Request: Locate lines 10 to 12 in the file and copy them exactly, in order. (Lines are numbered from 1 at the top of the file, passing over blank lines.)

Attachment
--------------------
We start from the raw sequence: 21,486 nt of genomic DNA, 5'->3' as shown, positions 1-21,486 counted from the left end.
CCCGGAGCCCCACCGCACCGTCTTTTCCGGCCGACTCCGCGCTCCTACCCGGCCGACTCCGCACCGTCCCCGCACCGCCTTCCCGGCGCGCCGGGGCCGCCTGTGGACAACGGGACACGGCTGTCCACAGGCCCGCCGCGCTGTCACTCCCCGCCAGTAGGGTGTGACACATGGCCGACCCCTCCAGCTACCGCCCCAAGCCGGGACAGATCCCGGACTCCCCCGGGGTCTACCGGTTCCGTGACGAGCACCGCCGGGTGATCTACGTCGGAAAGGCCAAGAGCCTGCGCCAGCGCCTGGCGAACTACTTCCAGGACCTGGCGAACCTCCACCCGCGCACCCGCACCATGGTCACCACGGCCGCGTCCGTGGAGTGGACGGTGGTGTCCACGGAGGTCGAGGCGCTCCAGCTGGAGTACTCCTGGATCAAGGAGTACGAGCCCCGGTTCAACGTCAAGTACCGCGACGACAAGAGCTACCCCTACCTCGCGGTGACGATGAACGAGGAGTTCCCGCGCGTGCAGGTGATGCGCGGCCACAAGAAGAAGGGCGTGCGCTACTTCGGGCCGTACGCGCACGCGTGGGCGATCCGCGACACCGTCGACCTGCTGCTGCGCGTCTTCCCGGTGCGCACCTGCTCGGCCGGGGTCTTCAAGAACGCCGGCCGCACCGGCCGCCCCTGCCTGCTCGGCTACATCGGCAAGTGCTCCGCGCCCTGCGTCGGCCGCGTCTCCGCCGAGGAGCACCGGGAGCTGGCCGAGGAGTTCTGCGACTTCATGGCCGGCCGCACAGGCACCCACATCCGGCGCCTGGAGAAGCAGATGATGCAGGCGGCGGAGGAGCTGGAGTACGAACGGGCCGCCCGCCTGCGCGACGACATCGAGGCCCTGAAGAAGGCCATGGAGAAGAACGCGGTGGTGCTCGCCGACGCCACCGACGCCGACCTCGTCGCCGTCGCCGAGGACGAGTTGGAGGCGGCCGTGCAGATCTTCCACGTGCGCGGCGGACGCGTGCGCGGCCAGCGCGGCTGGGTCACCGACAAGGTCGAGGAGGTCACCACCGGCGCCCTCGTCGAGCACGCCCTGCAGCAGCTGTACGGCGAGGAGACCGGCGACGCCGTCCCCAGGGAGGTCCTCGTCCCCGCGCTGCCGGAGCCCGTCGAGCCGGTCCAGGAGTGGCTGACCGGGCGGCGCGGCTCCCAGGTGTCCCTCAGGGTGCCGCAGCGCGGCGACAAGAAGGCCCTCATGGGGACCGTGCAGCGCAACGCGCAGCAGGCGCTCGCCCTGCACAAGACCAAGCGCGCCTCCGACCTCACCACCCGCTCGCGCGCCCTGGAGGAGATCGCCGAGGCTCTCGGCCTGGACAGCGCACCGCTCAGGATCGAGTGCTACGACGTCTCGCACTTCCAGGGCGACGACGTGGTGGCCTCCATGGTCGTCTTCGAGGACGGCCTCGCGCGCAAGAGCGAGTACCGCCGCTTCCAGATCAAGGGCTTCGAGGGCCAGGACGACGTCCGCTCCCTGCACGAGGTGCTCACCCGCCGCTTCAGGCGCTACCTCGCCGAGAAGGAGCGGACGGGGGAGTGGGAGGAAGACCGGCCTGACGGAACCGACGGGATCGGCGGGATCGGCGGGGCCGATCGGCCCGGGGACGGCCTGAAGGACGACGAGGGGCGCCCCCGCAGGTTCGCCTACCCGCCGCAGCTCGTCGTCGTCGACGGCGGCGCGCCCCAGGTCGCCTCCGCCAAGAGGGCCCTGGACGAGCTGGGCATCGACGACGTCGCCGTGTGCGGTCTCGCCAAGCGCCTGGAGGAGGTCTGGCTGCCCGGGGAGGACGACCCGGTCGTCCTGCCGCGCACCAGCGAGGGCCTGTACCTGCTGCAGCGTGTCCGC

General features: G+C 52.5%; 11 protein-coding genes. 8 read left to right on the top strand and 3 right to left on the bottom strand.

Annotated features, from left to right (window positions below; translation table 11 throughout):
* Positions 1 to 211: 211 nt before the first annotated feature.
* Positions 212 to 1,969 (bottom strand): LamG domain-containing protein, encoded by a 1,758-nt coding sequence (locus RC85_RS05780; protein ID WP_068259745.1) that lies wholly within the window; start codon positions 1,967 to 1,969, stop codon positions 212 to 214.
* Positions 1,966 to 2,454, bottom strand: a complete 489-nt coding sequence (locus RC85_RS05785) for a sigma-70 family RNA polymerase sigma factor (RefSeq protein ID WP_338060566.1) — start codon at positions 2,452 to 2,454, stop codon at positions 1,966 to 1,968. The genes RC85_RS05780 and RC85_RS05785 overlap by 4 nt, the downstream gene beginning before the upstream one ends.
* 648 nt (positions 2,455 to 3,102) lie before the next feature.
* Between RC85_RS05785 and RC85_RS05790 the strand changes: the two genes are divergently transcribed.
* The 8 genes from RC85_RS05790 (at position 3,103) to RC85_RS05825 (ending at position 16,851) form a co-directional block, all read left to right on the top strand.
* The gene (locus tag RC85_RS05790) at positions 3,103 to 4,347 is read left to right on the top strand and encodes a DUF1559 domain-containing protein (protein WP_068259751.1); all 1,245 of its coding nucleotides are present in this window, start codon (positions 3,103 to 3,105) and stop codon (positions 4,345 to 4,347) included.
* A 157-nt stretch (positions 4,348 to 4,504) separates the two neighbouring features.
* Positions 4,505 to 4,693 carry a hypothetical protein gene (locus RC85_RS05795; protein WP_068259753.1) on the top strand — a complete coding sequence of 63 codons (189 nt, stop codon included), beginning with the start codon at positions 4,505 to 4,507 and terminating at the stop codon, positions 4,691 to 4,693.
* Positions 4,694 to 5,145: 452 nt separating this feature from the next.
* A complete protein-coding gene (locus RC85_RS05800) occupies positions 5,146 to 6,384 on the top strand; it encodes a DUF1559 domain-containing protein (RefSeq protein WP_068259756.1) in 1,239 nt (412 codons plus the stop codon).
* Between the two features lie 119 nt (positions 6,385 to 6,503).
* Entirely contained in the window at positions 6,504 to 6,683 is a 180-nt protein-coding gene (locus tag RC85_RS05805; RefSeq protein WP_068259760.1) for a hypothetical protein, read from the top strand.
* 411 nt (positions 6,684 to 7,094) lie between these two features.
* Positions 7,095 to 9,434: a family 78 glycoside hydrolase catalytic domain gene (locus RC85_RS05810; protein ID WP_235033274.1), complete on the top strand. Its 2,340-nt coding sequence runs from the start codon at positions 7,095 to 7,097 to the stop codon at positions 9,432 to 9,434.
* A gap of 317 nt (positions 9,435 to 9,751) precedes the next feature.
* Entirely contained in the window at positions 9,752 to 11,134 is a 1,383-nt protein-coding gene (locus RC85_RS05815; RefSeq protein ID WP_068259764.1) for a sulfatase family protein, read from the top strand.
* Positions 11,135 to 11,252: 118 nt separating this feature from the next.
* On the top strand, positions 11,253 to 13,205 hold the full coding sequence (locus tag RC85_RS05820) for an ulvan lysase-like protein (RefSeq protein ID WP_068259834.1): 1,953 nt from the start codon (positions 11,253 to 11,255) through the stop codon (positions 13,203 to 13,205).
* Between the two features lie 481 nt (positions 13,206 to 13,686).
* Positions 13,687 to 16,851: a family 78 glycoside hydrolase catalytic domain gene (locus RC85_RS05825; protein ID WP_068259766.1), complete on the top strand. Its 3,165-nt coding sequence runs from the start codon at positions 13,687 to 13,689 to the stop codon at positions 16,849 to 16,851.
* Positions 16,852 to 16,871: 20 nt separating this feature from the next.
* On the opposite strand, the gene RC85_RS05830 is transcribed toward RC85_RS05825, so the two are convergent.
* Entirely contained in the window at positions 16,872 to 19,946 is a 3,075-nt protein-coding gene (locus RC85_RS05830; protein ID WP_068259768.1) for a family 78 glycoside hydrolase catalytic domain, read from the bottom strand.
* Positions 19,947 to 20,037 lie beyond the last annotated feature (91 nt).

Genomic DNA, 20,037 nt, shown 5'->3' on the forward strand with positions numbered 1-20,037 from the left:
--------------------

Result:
* The 8 genes from RC85_RS05790 (at position 3,103) to RC85_RS05825 (ending at position 16,851) form a co-directional block, all read left to right on the top strand.
* The gene (locus tag RC85_RS05790) at positions 3,103 to 4,347 is read left to right on the top strand and encodes a DUF1559 domain-containing protein (protein WP_068259751.1); all 1,245 of its coding nucleotides are present in this window, start codon (positions 3,103 to 3,105) and stop codon (positions 4,345 to 4,347) included.
* A 157-nt stretch (positions 4,348 to 4,504) separates the two neighbouring features.